1. Home
  2. Agripedia

Apple Gourd Cultivation: Step-by-Step Guide to Grow Tinda

Apple gourds sometimes referred to as Tinda, are a popular fruit in South Asia. It has a flat surface and a spherical form.

Sonali Behera
Tinda is referred to as an apple gourd in English. It goes by the names tindsi, tindi, tinday, temsi, dhemase, and meha in Nepal, Rajasthan, Punjab, Maharashtra, and other areas and languages
Tinda is referred to as an apple gourd in English. It goes by the names tindsi, tindi, tinday, temsi, dhemase, and meha in Nepal, Rajasthan, Punjab, Maharashtra, and other areas and languages

Tinda, also known as the Indian round gourd, apple gourd, Indian baby pumpkin, or tinda gourd, is a squash-like cucurbit that is native to India and belongs to the family Cucurbitaceae. An annual vegetable called tinda is well-liked in India, Pakistan and other South Asian nations.

Tinda is referred to as an apple gourd in English. It goes by the names tindsi, tindi, tinday, temsi, dhemase, and meha in Nepal, Rajasthan, Punjab, Maharashtra, and other areas and languages.

Similar in appearance to summer squash, it is used in curries, spicy-filled vegetables, spicy stuffed vegetable pickles, and many more upscale cuisines. Even its seeds are roasted and consumed. The fruit is a spherical, flat-topped ball that is between 5-8 cm in diameter, light green in colour, and weighs around 50 gm. Like other cucurbits, the plant is a prolific vine that is planted as an annual.


Scientific name: Benincasa fistulosa

Common name: Tinda, Round Gourd, Apple gourd

Soil: Sandy Loam Soil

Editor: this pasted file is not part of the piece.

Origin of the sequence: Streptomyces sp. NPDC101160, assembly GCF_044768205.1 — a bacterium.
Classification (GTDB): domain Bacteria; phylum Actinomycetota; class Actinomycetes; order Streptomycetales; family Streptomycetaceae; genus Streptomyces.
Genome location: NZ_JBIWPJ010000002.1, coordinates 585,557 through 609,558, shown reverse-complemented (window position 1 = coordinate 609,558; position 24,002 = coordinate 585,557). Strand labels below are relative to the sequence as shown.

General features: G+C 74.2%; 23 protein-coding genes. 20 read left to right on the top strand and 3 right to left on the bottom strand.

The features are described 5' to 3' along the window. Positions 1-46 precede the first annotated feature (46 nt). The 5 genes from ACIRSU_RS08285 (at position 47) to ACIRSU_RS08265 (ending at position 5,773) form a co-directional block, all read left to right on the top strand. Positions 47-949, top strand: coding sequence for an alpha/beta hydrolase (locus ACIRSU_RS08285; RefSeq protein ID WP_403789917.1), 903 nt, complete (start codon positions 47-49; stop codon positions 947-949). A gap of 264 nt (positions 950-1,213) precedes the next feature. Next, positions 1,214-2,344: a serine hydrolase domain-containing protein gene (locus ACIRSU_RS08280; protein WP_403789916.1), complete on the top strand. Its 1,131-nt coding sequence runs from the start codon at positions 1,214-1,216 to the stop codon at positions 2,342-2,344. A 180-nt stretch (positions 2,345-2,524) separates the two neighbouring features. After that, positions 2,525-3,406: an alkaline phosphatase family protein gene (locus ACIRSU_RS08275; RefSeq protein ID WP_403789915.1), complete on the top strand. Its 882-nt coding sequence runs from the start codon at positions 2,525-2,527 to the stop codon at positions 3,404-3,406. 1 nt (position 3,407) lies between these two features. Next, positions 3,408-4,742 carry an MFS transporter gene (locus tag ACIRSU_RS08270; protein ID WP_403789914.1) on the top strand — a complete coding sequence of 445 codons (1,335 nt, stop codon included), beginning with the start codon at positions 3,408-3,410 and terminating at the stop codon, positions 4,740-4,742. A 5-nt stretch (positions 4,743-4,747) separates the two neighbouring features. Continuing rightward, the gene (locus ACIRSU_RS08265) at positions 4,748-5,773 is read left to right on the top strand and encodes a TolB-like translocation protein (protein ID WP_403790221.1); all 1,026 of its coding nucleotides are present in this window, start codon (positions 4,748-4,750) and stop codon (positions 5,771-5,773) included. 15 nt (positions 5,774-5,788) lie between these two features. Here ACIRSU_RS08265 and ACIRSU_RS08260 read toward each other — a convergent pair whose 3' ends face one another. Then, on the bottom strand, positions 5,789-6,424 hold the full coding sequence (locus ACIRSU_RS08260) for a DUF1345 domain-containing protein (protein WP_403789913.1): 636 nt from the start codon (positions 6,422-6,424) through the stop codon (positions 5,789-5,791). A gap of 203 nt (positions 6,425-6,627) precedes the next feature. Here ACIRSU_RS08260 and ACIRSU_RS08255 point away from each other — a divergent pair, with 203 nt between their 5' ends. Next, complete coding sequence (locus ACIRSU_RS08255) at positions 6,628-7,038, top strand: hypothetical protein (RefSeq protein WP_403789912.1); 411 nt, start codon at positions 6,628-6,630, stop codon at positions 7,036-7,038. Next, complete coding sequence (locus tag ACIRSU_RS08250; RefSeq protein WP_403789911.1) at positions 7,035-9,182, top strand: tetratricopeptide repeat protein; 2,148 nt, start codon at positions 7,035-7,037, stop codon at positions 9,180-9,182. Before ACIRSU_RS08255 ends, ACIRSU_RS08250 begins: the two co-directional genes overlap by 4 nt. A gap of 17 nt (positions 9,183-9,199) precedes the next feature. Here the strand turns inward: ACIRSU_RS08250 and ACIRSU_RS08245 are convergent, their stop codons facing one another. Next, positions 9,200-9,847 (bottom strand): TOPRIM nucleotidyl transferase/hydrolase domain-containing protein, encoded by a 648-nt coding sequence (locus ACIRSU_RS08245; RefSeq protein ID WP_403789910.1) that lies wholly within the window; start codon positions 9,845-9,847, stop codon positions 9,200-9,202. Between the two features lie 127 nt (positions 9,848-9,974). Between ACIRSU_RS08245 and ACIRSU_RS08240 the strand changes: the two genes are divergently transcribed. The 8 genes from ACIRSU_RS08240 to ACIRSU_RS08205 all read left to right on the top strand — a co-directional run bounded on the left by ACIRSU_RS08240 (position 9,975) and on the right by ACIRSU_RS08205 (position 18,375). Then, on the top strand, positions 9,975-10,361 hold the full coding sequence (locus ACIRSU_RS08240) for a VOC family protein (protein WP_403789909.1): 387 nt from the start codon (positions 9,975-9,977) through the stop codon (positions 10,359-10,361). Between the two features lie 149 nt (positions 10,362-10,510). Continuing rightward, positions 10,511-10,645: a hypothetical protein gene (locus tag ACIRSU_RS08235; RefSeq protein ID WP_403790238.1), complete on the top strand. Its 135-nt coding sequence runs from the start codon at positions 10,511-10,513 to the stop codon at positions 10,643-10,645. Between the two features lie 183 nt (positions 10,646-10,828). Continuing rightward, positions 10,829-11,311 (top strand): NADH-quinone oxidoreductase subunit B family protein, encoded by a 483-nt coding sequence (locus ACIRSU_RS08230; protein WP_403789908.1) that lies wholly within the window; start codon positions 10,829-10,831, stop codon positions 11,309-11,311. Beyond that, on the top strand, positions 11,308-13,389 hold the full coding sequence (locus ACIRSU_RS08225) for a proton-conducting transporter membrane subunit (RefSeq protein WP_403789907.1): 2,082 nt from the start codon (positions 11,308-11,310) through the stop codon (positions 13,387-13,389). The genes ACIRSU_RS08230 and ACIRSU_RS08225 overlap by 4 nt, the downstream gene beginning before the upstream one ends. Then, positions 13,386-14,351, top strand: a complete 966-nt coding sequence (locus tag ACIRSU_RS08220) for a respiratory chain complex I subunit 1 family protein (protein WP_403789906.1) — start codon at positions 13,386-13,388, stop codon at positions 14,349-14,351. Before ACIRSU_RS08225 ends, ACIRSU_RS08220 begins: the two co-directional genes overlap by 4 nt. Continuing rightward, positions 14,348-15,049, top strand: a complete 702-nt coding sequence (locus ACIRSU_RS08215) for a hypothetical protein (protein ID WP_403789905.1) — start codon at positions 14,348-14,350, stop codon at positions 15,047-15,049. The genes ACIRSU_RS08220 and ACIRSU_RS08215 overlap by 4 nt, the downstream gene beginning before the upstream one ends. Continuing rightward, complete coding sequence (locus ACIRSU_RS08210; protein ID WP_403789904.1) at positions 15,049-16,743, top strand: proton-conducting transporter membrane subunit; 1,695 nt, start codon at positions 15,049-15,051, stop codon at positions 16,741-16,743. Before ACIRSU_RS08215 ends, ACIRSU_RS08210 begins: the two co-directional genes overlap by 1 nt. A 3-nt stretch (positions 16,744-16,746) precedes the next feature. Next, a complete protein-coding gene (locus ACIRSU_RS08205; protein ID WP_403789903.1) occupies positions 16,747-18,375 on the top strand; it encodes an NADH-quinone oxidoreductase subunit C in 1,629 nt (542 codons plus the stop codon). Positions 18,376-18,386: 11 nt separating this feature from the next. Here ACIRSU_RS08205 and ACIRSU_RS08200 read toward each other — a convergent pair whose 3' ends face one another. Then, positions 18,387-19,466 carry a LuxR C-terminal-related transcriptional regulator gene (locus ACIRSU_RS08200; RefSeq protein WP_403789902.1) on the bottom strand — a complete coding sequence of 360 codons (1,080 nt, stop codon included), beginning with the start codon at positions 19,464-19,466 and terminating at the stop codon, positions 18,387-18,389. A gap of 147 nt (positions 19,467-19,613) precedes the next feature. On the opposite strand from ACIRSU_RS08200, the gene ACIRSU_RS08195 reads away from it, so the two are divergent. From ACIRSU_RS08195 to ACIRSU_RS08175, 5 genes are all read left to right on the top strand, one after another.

Soil pH: 6.5-7.5

How to grow Tinda (Apple gourd)?

Location and Soil

In sandy or completely fertile soils, tinda thrives and develops strong roots. Its plant thrives in sandy, loamy, well-drained soil, which is ideal for the growth and good harvest of organic matter. The pH range that Tinda performs best in is 6.5 to 7.5, which is excellent for this.

Select a location for this where the sun shines directly down and the minimum daytime temperature is about 60 degrees Fahrenheit.


It thrives in lengthy, hot weather in tropical or subtropical climates. If you wish to plant, you can do it in January or February by sowing the seeds. You can light a fire indoors in a cold climate zone and extinguish it once the cold outbreak has passed. The optimal soil temperature for seed germination should be between 25 and 32 degrees Celsius.

Different Varieties of Tinda

1. Punjabi tinda

It is a medium-sized fruit with a shiny look that is grown in PAU, Ludhiana. The seeds are few and the flesh is white in colour. It typically yields 8 to 10 fruits and can generate 1.8 tonnes of fruit per acre in just 2 months.

2. Arka Tinda

This variety was created by the Indian Institute of Horticulture Research, Bangalore. It is an early cultivar, with a rounded form, light green skin, and soft hairs on the vegetable after it is harvested. The fruits can be collected five days after pollination.

3. Anamalai Tinda

This tinda type was created in the Southern region of the nation, and it contains relatively tiny light-green vegetables.

4. Swati

It is an F1 hybrid tinda cultivar with vigorous growth and vines that range in length from 175 to 225 cm. After almost two months of seeding, the dark green fruits are ready for harvest.